What’s That Weed?–Queen Anne’s Lace

This roadside weed is so common that many people actually think it is a native.  It is not; it was brought here by our European forebears.  In fact, Queen Anne’s Lace (daucus carotus) is a European native from which our modern carrots are derived.  

While the USDA classifies it as a “noxious weed,” it is actually used and preferred by many species of wildlife.  Its seeds do persist in the soil for quite some time, however, and of course because it is basically a wild carrot it has a long tap root and is difficult to remove.

Like common mullein, it too is a bienniel, growing just a basal rosette the first year and flowering the second.  It is these seed heads, however, that produce so many seeds that are problematic.

The leaves on the plant are poisonous and may produce a contact dermatitis-like rash if touched.  The first year root is edible but by the time the plant is flowering the root is generally too woody to be eaten.  Because the plant so closely resembles poison hemlock, however, correct identification is a must!

Just a few of the the species that use this plant in some ways are the eastern black swallowtail butterfly, the green lacewing (a beneficial insect), beneficial bees, and goldfinch, bluebirds and mockingbirds, which all shelter in the plant’s dense growth.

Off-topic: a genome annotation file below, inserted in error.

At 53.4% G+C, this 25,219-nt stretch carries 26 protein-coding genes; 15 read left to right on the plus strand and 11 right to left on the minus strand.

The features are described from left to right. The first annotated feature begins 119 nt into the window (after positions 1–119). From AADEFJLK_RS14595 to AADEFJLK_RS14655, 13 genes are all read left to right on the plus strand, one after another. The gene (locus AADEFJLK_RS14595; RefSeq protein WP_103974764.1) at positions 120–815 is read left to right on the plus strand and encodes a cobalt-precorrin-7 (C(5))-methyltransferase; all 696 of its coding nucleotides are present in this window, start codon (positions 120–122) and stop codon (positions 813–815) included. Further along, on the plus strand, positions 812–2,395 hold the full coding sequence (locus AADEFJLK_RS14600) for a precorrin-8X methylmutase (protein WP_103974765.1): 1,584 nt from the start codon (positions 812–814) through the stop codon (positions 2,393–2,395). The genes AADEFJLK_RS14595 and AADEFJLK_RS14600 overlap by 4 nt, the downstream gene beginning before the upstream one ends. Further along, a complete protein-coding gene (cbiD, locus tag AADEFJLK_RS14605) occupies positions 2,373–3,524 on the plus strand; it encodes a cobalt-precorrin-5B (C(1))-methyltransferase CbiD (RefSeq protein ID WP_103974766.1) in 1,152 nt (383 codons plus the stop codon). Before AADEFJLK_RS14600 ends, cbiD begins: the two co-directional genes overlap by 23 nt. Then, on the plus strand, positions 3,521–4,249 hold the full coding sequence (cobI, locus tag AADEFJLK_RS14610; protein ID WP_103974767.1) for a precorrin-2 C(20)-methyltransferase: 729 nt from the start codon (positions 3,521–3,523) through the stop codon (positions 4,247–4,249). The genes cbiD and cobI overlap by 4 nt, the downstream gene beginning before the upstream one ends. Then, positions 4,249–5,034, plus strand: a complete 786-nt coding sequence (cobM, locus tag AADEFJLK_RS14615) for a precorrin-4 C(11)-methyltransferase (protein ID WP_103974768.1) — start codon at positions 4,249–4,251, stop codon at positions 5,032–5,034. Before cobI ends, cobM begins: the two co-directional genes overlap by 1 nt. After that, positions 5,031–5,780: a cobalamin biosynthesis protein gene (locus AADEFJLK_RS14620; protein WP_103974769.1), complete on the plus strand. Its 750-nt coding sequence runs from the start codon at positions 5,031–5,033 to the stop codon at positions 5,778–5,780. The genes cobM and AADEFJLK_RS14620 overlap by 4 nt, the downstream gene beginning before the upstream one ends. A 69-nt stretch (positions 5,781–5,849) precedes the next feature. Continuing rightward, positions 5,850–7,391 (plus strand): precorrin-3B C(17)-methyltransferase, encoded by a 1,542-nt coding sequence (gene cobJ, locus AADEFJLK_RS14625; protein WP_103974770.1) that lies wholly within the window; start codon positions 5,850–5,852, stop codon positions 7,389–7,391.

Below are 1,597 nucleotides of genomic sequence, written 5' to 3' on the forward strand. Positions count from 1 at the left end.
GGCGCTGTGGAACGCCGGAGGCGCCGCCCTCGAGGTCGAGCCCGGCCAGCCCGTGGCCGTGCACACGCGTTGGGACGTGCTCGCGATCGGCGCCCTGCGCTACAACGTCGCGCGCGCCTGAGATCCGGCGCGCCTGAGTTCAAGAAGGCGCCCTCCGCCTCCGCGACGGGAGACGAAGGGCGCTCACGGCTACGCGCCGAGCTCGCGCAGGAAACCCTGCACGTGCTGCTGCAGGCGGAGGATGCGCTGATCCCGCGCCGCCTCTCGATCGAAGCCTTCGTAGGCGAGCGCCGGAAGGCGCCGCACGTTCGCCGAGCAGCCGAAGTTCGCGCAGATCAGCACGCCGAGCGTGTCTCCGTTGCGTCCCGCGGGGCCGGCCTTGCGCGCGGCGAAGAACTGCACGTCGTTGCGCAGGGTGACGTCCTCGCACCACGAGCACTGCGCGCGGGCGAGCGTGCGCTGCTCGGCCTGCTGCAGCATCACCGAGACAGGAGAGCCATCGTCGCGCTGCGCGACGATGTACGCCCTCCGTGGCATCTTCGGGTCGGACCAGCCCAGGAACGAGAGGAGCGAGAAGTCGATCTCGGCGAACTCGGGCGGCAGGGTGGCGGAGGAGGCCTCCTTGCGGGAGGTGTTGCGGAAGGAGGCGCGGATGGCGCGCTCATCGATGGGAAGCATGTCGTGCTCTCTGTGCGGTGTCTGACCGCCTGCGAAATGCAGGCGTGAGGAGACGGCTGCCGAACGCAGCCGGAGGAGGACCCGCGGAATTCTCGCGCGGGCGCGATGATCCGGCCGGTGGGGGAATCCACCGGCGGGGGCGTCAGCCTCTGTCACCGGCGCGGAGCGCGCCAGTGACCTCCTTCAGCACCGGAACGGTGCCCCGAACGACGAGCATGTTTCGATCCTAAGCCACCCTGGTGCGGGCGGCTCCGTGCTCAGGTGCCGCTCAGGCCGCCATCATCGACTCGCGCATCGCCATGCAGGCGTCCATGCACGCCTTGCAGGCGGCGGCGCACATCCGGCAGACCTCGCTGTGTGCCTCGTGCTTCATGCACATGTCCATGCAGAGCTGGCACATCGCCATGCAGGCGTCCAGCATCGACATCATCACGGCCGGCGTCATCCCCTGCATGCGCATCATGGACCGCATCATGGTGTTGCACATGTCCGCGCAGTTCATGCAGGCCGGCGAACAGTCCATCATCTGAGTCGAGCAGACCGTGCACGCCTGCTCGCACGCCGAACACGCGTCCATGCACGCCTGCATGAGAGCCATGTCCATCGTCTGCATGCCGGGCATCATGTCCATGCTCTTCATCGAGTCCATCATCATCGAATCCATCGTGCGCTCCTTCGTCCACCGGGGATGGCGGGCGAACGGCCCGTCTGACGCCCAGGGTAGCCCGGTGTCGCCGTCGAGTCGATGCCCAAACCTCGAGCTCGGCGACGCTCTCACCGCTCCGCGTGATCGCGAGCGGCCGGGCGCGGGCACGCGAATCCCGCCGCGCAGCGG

So the next time you see this common roadside weed, try to appreciate it for its value to wildlife!

4 thoughts on “What’s That Weed?–Queen Anne’s Lace

  1. Tatyana July 31, 2010 / 12:08 am

    There are so many unknown to me facts in this post! I didn’t know about carrots! Queen Anne’s Lace flowers are pretty. If I had this plant in my garden, I’d watch for seeds although! Someone gave me milkweed seeds, and I am wondering how agressive it’ll be. I didn’t remove spent blooms promptly. Thanks for the post!

    • gardendaze July 31, 2010 / 7:54 am

      I wouldn’t worry about the milkweed. Milkweeds are natives and they don’t tend to get too much out of control despite their taproots. This one, however, despite its pretty flower, can be a little different. So if you like it, plant it in a spot where you don’t mind it getting a little wild–or where it has some competition with some other rampant sowers like black-eyed susan that would probably smother it!

  2. unmowed February 7, 2013 / 4:20 pm

    Very interesting information and lovely pictures, thank you

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